Before turning over any option money or rental payments, ask for documentation showing that the person owns the house—a tax bill, for example. In many cases, the owner information is available online, so you can even check it out yourself. Before you enter into a formal contract, you should also get a title report from a title company. This will ensure that the seller owns the property and can legally sell it to you.

Know every detail of your contract:


Make sure you understand every detail of any rent-to-own contract before signing. Many rent-to-own contracts allow for stiff penalties if the buyer is late or misses a lease payment, and some contracts may even become void. That means the buyer forfeits any claim to the property and any down payments and other money they’ve invested.

You should also be clear about any option fees and other costs, and what happens if anything goes wrong during the lease term, such as the buyer not being able to get a mortgage loan at the end of the lease. “Consumers should review—or have a real estate attorney review—the agreement before they sign,” says Frank Dorman of the Office of Public Affairs for the Federal Trade Commission. “It can be very difficult to extricate yourself afterward.” Know what could be wrong with your property: Just as an attorney can help you understand contract wording, a home inspector can help shed light on any potential physical problems and health hazards in your home. Most rent-to-own agreements will include some type of contingency for a professional evaluation. Consider it money well-spent: A professional home inspection can uncover all sorts of needed repairs that are not out in the open. This can give you leverage to negotiate a better price or terms, or even just alert you to possible repairs down the road.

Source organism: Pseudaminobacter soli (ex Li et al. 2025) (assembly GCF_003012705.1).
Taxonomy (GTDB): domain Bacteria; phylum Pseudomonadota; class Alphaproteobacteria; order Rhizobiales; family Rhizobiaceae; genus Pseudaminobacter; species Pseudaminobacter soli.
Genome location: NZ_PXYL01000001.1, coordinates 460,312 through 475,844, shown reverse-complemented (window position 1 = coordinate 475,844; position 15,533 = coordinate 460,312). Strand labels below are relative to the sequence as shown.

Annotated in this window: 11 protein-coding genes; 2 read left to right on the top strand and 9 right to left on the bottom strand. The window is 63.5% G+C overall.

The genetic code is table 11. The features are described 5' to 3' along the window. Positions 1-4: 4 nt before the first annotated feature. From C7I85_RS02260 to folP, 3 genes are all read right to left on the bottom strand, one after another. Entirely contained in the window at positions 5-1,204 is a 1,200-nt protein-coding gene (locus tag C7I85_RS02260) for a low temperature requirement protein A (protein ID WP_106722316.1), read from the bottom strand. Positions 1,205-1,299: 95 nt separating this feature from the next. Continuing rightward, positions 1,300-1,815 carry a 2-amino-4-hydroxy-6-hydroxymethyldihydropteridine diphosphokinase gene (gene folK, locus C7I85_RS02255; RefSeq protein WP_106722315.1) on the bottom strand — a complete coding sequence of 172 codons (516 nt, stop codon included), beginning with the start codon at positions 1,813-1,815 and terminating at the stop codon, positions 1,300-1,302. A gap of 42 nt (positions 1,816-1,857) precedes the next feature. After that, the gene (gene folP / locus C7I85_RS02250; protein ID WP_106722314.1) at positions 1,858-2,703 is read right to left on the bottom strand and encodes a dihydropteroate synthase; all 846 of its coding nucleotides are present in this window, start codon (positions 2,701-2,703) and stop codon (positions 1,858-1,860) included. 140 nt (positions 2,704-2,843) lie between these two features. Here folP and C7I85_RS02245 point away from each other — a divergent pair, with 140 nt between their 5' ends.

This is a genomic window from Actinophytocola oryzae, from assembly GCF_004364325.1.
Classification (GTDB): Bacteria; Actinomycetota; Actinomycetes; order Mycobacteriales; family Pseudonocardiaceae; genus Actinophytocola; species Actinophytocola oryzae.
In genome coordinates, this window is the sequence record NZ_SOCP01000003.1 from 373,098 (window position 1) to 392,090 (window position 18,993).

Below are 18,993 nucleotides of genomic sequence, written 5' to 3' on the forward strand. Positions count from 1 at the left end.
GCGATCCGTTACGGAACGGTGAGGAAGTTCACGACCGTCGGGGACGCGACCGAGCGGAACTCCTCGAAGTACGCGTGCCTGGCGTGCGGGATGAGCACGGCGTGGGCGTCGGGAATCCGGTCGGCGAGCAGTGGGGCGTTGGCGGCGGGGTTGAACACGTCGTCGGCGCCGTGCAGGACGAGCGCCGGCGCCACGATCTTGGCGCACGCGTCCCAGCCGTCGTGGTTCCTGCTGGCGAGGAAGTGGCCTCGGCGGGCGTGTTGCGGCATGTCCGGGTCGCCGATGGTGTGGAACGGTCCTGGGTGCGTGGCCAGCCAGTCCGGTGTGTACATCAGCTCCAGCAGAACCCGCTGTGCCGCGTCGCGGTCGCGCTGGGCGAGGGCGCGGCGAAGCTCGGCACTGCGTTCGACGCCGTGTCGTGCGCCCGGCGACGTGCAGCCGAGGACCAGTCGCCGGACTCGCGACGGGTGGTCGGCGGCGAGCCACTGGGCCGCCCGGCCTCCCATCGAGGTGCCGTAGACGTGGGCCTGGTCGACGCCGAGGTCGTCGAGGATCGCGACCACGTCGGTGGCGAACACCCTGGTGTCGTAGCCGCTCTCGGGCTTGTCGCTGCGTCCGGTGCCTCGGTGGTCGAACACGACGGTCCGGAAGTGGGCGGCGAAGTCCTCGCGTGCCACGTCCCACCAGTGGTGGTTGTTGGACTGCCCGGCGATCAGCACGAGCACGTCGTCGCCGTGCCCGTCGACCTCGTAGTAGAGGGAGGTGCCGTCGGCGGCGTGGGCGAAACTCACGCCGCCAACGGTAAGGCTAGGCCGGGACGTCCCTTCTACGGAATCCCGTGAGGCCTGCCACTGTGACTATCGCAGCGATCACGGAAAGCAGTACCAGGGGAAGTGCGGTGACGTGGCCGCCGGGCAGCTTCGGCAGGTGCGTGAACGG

Compare the purchase price of similar properties:


If you’re a renter looking to become a homeowner, and a lease-to-own deal seems like your only hope, it’s easy to pay too high a sales price for the property. It’s better to keep making rent payments for now than to overpay for your house. If it wouldn’t be a good price for a cash-out home buyer at that price, the rent-to-own home is not a good deal for you as a potential buyer, either.

Consider buying a home instead:


Salespeople touting renting-to-own deals are banking on buyers believing that they cannot buy a home, usually because they think they have bad credit and not enough down payment, and therefore can’t qualify for a mortgage. Before you decide that’s the case for you, talk to a real estate agent in your area. Agents can show you housing and help you see what’s available. They may even direct you to a good lender who can tell you about your mortgage options. You may be surprised at how soon you can get a home loan and become a homeowner; for example, if you build your credit score, try to save up a down payment or check out home down payment assistance programs in your state, and apply for a mortgage.